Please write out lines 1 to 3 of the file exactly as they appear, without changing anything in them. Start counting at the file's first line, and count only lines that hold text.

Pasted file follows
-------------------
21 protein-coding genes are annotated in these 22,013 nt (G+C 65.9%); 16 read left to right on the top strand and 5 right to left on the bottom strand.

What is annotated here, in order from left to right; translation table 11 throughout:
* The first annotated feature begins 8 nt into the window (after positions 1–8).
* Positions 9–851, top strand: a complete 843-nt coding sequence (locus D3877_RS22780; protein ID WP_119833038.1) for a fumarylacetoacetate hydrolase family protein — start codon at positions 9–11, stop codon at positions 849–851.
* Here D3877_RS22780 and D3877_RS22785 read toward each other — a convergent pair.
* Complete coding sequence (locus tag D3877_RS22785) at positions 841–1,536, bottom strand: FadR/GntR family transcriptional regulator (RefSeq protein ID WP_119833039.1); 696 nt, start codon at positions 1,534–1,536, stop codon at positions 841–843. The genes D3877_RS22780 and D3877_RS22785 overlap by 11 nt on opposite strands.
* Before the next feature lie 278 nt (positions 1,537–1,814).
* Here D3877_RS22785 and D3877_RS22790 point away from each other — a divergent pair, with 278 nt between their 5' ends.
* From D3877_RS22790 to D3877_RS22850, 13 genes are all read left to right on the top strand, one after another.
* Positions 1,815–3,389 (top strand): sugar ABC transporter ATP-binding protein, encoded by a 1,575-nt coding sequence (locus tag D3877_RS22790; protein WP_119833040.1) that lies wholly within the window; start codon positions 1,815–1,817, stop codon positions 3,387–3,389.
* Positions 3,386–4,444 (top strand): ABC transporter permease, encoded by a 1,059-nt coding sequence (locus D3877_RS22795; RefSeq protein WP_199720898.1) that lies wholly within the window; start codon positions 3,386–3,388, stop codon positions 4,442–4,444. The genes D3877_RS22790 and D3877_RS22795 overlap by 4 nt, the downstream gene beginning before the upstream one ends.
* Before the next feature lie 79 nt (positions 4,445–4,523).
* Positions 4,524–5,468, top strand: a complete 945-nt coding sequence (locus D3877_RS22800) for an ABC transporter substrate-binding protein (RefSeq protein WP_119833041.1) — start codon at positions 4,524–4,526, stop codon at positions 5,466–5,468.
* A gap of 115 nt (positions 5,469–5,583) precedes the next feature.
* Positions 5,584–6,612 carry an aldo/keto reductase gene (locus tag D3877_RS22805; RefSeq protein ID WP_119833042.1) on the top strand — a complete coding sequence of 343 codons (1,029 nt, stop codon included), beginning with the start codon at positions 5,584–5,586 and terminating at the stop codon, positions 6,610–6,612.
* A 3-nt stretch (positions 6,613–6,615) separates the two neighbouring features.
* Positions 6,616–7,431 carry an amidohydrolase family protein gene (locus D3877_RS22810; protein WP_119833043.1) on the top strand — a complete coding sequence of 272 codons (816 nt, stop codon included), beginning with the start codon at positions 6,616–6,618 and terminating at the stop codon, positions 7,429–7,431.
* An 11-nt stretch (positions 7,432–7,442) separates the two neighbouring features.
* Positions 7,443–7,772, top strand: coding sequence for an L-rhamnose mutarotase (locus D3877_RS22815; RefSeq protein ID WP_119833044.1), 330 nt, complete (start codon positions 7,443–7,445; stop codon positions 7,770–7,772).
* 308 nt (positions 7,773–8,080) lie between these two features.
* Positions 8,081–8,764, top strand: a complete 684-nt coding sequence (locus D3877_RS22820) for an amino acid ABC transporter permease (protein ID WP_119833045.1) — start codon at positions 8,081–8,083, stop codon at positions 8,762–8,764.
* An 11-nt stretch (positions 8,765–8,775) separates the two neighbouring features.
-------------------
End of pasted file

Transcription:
21 protein-coding genes are annotated in these 22,013 nt (G+C 65.9%); 16 read left to right on the top strand and 5 right to left on the bottom strand.

What is annotated here, in order from left to right; translation table 11 throughout:
* The first annotated feature begins 8 nt into the window (after positions 1–8).